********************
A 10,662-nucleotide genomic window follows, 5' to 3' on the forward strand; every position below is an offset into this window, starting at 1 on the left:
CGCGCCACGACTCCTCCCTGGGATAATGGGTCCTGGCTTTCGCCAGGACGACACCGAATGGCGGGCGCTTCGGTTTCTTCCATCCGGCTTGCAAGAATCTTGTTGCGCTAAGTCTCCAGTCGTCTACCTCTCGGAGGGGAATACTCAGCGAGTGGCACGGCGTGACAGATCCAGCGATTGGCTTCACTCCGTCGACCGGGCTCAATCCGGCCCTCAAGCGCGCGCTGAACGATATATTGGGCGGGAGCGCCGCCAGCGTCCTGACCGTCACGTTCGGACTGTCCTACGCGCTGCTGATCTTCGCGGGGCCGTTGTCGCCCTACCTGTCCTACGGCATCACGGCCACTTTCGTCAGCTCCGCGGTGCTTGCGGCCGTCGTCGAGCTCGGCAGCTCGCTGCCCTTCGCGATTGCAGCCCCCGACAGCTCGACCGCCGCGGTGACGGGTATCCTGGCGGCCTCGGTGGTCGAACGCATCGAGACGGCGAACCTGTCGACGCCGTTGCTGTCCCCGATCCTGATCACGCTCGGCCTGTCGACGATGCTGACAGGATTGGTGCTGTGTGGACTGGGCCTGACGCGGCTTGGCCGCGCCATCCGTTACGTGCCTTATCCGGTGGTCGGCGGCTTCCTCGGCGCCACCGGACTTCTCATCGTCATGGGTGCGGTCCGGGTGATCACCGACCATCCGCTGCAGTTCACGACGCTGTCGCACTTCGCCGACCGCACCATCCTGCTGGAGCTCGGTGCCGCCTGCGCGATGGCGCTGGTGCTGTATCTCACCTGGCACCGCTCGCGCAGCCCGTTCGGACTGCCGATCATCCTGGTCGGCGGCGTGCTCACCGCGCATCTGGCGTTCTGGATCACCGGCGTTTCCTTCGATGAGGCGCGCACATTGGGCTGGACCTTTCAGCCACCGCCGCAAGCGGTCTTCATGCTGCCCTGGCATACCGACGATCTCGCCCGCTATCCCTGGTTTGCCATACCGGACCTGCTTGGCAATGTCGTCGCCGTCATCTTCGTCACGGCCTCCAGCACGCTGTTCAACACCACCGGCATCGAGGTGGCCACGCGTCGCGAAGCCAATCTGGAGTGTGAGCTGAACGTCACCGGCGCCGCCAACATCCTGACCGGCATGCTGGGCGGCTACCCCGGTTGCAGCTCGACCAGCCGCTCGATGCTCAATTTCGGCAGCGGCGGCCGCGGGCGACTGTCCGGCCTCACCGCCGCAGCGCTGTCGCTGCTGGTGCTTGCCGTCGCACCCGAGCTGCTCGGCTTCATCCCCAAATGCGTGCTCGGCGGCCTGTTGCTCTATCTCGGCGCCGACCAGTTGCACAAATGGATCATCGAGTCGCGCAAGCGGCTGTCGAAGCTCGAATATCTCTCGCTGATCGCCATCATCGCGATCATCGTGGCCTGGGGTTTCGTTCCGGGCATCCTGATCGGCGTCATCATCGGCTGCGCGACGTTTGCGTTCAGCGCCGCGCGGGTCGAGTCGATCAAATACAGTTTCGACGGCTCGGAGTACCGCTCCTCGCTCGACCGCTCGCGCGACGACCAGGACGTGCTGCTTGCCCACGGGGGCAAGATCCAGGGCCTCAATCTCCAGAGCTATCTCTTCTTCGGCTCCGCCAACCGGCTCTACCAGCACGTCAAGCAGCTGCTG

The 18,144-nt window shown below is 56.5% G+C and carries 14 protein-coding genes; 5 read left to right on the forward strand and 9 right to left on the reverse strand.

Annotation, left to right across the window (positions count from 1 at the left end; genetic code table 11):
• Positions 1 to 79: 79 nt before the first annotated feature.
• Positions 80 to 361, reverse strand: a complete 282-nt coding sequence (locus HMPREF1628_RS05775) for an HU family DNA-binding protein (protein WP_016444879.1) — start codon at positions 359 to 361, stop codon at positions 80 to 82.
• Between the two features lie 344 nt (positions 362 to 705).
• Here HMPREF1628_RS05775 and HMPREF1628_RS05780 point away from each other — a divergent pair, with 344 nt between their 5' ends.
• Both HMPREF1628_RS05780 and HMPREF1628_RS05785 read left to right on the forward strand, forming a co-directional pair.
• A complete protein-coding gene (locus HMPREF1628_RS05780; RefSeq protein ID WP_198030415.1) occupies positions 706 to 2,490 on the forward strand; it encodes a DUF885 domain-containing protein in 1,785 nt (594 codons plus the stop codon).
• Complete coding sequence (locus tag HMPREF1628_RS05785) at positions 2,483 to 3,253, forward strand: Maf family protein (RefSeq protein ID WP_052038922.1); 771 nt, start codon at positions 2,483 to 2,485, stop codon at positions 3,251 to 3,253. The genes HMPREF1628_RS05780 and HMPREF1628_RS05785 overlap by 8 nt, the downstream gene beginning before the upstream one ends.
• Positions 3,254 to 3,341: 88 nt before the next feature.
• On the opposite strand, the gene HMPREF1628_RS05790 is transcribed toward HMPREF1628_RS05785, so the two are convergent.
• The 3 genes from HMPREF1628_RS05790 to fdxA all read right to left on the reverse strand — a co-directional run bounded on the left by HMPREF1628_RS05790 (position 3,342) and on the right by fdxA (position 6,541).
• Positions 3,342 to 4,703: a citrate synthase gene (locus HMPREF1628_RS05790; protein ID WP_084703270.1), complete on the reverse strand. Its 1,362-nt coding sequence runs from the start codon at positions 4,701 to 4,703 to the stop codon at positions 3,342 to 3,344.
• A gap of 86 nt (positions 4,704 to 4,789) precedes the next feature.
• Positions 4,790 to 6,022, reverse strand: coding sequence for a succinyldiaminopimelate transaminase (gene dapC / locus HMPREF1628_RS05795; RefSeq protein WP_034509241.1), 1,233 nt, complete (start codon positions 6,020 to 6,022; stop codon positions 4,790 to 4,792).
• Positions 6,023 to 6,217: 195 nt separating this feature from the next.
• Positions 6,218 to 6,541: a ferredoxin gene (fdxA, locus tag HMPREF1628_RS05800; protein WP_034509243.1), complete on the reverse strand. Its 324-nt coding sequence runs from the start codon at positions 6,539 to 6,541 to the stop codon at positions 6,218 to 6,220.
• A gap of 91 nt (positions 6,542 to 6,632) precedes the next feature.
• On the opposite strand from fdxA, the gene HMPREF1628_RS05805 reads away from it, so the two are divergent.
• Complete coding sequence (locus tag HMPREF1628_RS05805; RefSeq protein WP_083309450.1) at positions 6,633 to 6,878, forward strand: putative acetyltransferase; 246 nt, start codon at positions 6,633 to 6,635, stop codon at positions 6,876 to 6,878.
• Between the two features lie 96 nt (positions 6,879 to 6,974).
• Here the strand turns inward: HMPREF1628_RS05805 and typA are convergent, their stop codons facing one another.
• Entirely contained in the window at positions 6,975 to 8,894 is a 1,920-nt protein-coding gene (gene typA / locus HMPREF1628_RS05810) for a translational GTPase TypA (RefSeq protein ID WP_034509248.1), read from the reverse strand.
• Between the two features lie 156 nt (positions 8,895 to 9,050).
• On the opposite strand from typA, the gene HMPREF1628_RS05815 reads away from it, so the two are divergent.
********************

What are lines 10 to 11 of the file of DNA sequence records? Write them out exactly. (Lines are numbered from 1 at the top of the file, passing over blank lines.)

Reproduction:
• A complete protein-coding gene (locus HMPREF1628_RS05780; RefSeq protein ID WP_198030415.1) occupies positions 706 to 2,490 on the forward strand; it encodes a DUF885 domain-containing protein in 1,785 nt (594 codons plus the stop codon).
• Complete coding sequence (locus tag HMPREF1628_RS05785) at positions 2,483 to 3,253, forward strand: Maf family protein (RefSeq protein ID WP_052038922.1); 771 nt, start codon at positions 2,483 to 2,485, stop codon at positions 3,251 to 3,253. The genes HMPREF1628_RS05780 and HMPREF1628_RS05785 overlap by 8 nt, the downstream gene beginning before the upstream one ends.